2012 As Gettysburg

Jon Chait offers an excellent post today noting the case of a Pennsylvania Republican legislative leader, Mike Turzai, who screwed up and admitted the purpose of the state’s new voter ID law is to give Republicans a fighting chance to carry the state this November. Money quote from Chait:

[Turzai] committed a classic Kinsley Gaffe, in which a politician inadvertently blurts out what he really believes instead of what he is supposed to say. Turzai’s gaffe was actually a Bond Villain Gaffe, which is a subset of the Kinsley Gaffe, in which rampant egomania drives you to unadvisedly confess your evil scheme.

But what really caught my eye was a February 26 post by Chait that he linked to, and that I somehow must have missed when it first appeared, that explains succinctly that Republicans have engineered a period of maximum political confrontation since Barack Obama’s presidency in no small part because they are aware that their current voter coalition is all but doomed by demographic change (a change that Obama himself happens to embody). Here’s my favorite passage:

In the cold calculus of game theory, the expected response to this state of affairs would be to accommodate yourself to the growing strength of the opposing coalition—to persuade pockets of voters on the Democratic margins they might be better served by Republicans. Yet the psychology of decline does not always operate in a straightforward, rational way. A strategy of managing slow decay is unpleasant, and history is replete with instances of leaders who persuaded themselves of the opposite of the obvious conclusion. Rather than adjust themselves to their slowly weakening position, they chose instead to stage a decisive confrontation. If the terms of the fight grow more unfavorable with every passing year, well, all the more reason to have the fight sooner. This was the thought process of the antebellum southern states, sizing up the growing population and industrial might of the North. It was the thinking of the leaders of Austria-Hungary, watching their empire deteriorate and deciding they needed a decisive war with Serbia to save themselves.

Given my background, you can appreciate that I find the Civil War analogy especially interesting. In the billion words that have been written about the manifest folly of the South’s belief it could prevail in the Civil War (none better expressed than Rhett Butler’s warning to the secessionist hotheads in Gone With the Wind), it has often been forgotten that for the defenders of the slave economy, it was a question of “when” rather than “whether,” and the calculation that the tides of history were moving rapidly North was entirely accurate.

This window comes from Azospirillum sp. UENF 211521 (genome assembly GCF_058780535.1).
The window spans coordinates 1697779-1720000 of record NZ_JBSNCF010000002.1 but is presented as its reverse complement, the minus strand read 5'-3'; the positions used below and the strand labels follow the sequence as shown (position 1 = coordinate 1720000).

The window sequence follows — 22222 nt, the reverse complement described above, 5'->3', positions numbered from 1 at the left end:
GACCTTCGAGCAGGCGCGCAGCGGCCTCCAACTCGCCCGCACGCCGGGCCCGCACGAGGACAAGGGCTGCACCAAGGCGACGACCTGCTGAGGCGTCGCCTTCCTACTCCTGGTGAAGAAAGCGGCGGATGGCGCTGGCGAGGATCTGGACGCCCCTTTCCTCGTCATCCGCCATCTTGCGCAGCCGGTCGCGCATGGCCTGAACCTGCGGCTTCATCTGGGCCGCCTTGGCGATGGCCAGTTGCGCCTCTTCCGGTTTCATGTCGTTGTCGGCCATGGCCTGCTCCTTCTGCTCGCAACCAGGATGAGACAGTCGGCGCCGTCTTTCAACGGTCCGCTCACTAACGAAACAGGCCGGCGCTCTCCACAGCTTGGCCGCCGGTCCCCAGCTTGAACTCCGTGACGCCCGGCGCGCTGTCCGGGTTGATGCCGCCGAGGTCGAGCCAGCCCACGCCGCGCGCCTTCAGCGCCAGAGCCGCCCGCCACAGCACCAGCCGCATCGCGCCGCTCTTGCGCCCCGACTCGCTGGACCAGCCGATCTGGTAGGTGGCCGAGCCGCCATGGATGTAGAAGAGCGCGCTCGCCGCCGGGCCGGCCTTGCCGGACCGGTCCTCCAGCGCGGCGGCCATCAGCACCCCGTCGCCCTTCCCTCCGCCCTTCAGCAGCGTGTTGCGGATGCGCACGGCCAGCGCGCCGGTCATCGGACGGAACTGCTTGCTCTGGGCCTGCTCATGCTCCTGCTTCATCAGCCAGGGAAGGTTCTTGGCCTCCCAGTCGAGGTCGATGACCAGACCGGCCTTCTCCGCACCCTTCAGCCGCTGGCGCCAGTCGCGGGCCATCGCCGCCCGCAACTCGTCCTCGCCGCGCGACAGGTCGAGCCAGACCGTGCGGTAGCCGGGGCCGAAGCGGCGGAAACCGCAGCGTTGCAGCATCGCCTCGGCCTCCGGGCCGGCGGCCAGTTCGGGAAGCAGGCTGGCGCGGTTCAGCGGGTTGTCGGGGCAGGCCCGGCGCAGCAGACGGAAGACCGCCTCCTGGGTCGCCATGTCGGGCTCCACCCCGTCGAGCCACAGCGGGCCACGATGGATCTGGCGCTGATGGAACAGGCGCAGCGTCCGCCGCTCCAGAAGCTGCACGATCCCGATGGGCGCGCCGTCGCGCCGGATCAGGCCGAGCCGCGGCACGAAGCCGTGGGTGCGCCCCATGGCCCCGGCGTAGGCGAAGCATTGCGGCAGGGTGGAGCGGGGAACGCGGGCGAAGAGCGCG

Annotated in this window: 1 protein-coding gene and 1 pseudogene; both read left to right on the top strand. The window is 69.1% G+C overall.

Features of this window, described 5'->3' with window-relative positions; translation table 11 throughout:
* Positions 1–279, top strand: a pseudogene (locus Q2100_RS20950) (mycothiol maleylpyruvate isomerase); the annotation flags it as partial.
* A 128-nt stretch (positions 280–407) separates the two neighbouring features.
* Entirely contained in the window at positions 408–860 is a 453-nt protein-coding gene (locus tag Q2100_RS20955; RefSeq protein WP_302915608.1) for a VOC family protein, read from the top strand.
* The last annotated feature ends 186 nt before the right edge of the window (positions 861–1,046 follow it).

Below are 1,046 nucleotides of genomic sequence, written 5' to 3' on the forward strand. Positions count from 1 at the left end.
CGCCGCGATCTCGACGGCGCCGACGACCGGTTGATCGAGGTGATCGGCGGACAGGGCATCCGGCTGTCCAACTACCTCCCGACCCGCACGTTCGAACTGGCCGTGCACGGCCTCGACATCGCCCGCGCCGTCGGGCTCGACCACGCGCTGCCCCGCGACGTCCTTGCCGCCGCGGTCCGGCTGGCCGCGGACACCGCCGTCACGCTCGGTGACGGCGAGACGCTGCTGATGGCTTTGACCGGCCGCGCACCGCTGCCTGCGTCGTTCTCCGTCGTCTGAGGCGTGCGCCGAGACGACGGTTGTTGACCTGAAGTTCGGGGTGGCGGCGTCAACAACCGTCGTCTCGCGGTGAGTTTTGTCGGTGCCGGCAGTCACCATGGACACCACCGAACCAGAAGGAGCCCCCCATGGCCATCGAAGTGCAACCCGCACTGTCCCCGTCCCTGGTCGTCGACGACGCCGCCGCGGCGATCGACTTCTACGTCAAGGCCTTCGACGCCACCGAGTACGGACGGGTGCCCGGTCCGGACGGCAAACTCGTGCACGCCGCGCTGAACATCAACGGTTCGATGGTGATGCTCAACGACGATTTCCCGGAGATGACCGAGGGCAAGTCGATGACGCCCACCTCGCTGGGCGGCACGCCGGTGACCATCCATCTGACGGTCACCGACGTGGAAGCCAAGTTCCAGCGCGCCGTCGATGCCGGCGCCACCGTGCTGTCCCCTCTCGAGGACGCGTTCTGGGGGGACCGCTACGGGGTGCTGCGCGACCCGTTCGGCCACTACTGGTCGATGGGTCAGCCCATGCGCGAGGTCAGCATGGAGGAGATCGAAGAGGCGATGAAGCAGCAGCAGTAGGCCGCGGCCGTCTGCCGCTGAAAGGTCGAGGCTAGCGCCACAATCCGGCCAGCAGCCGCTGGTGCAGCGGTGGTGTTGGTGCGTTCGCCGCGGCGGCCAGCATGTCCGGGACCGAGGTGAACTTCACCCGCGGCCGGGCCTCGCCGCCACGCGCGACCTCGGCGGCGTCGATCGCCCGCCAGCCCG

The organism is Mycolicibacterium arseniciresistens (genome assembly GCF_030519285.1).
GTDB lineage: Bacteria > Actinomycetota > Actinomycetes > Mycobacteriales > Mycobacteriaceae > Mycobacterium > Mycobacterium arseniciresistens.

I’m not as sure as Chait that grassroots conservatives are fully conscious of their demographic problem, though the fear of “the other” that is right below the surface in their manias about “welfare” and immigration, and in their entirely irrational hatred of Obama, is clear enough. And like the South after Manassas (and again before Gettysburg), conservatives have let their 2010 victory (in no small part attributable to predictable midterm turnout patterns) convince them they can build a new majority via audacious tactics and sheer fanaticism. But no scenario for the triumph of conservatism includes an Obama victory in 2012. And so the Armies of the Right will leave no stone unturned and no nasty tactic undeployed between now and November. They don’t have the kind of leader they would prefer, but Jefferson Davis had his shortcomings, too, and that didn’t keep Confederates from turning him into a saint and revering his memory for decades to come (as I know as a former state employee in Georgia who used to get his birthday as a holiday, as it still is in Alabama).

Consciously or subconsciously, the conservative movement and the party it has finally captured are approaching this election as the climactic battle in a war for America, a battle they have provoked because they felt it was necessary. No amount of conservative grousing about Mitt Romney (designed mainly to extract promises redeemable in the event of victory) should distract progressives from that reality.

Ed Kilgore

Ed Kilgore, a Monthly contributing editor, is a columnist for the Daily Intelligencer, New York magazine’s politics blog, and the managing editor for the Democratic Strategist.